The pressure of the second album can be a scary and overwhelming thing. How did you approach it?

To be honest, I had heard about the fact that the second record was difficult to tackle for a lot of people, but I started the process by just making things and that’s the most natural thing in the world to me… There was a moment when I was in New York, and I went into Electric Lady because they have beautiful speakers and I just started listening to everything I’d collected and I was like, “Whoa! I pretty much got the raw material for an album here.” I tricked myself somehow. I don’t know how I did that, but I’m glad I did.

What inspired the title of the album, “My Soft Machine”?

[The film] “The Souvenir” talks about how we don’t want to see life as it’s played out, we want to see life as its experienced in this soft machine. I interpret that as the soft machine is the body, the brain and how it’s much more exciting to create work that comes from a subjective place that’s seeing through someone’s eyes and heart and the details of the memories that they remember… Soft, obviously being an exploration of that sense of tenderness and gentleness and compassion, juxtaposed with the machine, that conjures up images of steel and coldness and something inhuman that has no thought or soul — it captured the fact that this is an album of light and shade. It’s about numbness but also being hypersensitive, and even extroversion versus deep introversion and community versus solitude. I think it just captures a lot of those contrasts really nicely.

You can hear that contrast in the music as well, as it’s a bit more upbeat than your last album but still deals with heavy topics. What draws you to that type of juxtaposition?

My voice has a quality of softness, and I always want there to be balance in the same way that some of my favorite songs [do]. Take “Kyoto” by Phoebe, that sense of it being purely happy, but then the lyrics and the depth that it goes to in her relationship with her father. I love it when there’s that contrast. Because that’s what it’s like to be a human being.

Speaking of Phoebe Bridgers, you two finally properly collaborated with “Pegasus.” How did the song come together?

I wanted it to feel quite minimal, like a “White Ferrari” moment or [like] that pianist, Duval Timothy. I just wanted it to have space to breathe, because I felt like the instrumentation on the rest of the record felt rich and lush. I’ve been a fan of Phoebe for so long, since I was 17. We’ve sung together a bunch, and I feel like when our voices come together, they just mesh really naturally. So I sent it to her and was really honest about how much her music meant to me and what the song meant to me, and she said yes.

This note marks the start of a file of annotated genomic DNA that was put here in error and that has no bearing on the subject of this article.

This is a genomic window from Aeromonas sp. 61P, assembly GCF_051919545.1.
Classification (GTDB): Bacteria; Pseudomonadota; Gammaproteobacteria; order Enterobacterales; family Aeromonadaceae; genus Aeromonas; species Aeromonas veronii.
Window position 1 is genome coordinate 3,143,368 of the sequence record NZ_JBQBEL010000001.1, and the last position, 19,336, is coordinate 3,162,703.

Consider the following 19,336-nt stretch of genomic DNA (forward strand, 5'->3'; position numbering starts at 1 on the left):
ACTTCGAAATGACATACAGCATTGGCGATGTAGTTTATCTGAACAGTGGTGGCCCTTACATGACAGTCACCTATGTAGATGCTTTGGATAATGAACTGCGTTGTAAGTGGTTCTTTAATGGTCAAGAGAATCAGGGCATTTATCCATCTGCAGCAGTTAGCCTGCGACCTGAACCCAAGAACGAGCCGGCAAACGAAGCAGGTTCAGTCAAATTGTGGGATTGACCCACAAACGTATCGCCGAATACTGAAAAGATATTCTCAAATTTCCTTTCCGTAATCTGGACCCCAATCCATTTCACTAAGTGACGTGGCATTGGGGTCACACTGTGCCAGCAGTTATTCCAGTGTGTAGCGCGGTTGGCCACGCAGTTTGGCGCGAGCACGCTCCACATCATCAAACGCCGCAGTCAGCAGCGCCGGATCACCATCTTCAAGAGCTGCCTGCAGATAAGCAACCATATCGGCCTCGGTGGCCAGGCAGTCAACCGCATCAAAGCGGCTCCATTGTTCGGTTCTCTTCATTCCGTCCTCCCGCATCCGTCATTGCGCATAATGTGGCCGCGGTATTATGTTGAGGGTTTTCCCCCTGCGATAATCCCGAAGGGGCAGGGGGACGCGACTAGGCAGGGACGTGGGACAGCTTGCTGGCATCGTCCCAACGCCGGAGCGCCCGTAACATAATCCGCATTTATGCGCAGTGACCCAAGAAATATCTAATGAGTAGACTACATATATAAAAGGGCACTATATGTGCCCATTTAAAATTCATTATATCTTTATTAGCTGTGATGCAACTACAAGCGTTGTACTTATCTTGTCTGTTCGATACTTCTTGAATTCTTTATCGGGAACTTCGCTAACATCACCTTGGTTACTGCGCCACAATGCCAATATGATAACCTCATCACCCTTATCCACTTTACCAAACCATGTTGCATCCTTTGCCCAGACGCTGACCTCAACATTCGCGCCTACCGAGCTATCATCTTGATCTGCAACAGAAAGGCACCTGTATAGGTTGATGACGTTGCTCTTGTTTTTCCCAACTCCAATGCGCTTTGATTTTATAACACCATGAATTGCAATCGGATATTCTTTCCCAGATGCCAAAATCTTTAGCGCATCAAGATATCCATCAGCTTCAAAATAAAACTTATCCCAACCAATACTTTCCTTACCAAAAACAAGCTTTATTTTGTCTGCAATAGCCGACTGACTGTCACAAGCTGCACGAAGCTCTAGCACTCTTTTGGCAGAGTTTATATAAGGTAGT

Falling in love is a big theme on this record. What makes a good love song?

It has to be specific — you have to feel like somebody is actually lying there looking up at a person. That detail can come in any form, but for me that always strikes a chord because you can tell that maybe you’ve been writing this in the corner of the room whilst your person is cooking or on a phone call or whatever. I think there’s something really beautiful to that. I just love a bittersweet song, like a tiny element — I’m not saying it has to be like, “I love you but it’s almost over” — it doesn’t have to be depressing, but I like it when it’s not completely blissful. “Everybody Here Wants You” is a perfect example, where it has this sultriness and this slowness to it and this quietly creeping sense of anxiety and sadness as if some storm is about to disturb the peace.

What are you most excited about when it comes to playing this new music on the road?

Playing “Devotion.” Like I’m playing guitar, I feel like I’ll just have this newfound sense of energy toward the music now that I feel completely represented by it. I’m also really excited to play that All Things Go festival with all my friends in Washington at the end of the year, that’s going to be so fun. Muna’s playing, Maggie [Rogers] is playing, Ethel Cain’s playing, Beabadoobee’s playing, Lana Del Rey’s playing. I saw that lineup and it made me so happy.

It was amazing to see so many women and queer people on that lineup and see it sell out so quickly — like, this is what the people want!

Exactly, and I feel like there’s just never really been any excuse. It shouldn’t even be something that I’m glad for, it should just be what’s going on. But seeing a lineup like that, that just has so many queer artists and such diversity — like you can’t say that femme people and nonbinary people, people of all genders are making music that isn’t good enough. That’s just not true.

This interview has been edited and condensed.

Best of Variety

Sign up for Variety’s Newsletter. For the latest news, follow us on Facebook, Twitter, and Instagram.

Click here to read the full article.